We spotlight new/newer literary agents who are open to queries and looking for clients. At writers conferences, a frequent question I get is “Is it OK to sign with a new agent?” This is an interesting question, so let me try to delve into it here.
First of all, let’s look at the CONS:
- They are likely less experienced in contract and money negotiations.
- They likely know fewer editors at this point than a rep who’s been in business a while, meaning there is a less likely chance they can help you get published.
- They are likely in a weaker position to demand a high advance.
- New literary agents come and some go. This means if your agent is in business for a year or two and doesn’t find the success for which they hoped, they could bail on the biz altogether. That leaves you without a home. If you sign with an agent who’s been in business for 14 years, however, chances are they won’t quit tomorrow.
Now let’s look at the PROS:
- These agents are actively building their client list — and that means they are hungry to sign new writers and lock in those first several sales.
- They are usually willing to give your work a longer look. They may be willing to work with you on a project to get it ready for submission, whereas a more established agent has lots of clients and no time, meaning they have no spare moments to edit your novel for structure and plot, etc.
- With fewer clients under their wing, you should get more attention than you would with an established rep.
- If they’ve found their calling and don’t seem like they’re giving up any time soon (and keep in mind, most do continue on as agents), you could have a decades-long relationship that pays off with lots of books.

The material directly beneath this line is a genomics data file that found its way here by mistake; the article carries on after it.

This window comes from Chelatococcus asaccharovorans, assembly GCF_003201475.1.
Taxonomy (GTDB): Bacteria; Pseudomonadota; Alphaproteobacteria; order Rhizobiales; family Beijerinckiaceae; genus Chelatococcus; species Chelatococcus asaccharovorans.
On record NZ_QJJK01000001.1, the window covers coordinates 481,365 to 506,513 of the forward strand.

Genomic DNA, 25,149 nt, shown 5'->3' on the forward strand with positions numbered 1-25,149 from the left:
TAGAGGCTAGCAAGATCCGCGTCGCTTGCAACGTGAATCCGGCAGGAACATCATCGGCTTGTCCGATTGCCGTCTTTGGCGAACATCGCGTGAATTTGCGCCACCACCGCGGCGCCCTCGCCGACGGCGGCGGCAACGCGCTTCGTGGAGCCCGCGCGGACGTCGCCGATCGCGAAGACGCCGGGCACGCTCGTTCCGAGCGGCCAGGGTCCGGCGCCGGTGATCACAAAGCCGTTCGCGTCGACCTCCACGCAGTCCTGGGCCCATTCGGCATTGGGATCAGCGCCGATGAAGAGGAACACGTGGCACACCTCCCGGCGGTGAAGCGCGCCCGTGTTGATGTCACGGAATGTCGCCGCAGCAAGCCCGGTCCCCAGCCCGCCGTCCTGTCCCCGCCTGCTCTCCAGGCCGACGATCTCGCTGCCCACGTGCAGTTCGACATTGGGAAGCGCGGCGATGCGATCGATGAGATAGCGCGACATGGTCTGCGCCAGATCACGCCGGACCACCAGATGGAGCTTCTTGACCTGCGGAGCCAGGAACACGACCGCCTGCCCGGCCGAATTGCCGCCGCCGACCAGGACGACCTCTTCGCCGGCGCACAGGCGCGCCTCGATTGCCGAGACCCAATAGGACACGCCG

- While they might not have much going for them, they also have little going against them. An established agent once told me that a new agent is in a unique position because they have no duds under their belt. Their slate is clean.
How can you decide for yourself?
Factor in if they’re part of a larger literary agency. Agents share contacts and resources. If your agent is the new girl at an agency with five people, those other four agents will help her (and you) with submissions. She’s new, but not alone.
Learn where the agent came from. Has she been an apprentice at the agency for two years? Was she an editor for seven years and just switched to agenting? If they already have a few years in publishing under their belt, they’re not as green as you may think. Agents don’t become agents overnight.
Ask where she will submit the work. This is a big one. If you fear the agent lacks proper contacts to move your work, ask it straight out: “What editors do you see us submitting this book to, and have you sold to them before?” The question tests not only their plan for where to send the manuscript, but also their fervor for the work.
Ask “Why should I sign with you?” This is another straight-up question that gets right to the point. If she’s new and has little/no sales at that point, she can’t respond with “I sell tons of books and I make it rain cash money!! Dolla dolla bills, y’all!!!” She can’t rely on her track record to entice you. So what’s her sales pitch? Weigh her enthusiasm, her plan for the book, her promises of hard work, and anything else she tells you. In the publishing business, you want communication and enthusiasm from agents (and editors). Both are invaluable. What’s the point of signing with a huge agent when they don’t return your e-mails and consider your book last on their list of priorities for the day?
Get to know them personally. Agents reveal a lot about their personalities and lifestyle through their Twitter accounts. Plus, you can always attend a writers conference or writing retreat where agents gather to meet with them.
If you’re not sold, you can always say no. It’s as simple as that. Always query new/newer agents because, at the end of the day, just because they offer representation doesn’t mean you have to accept.
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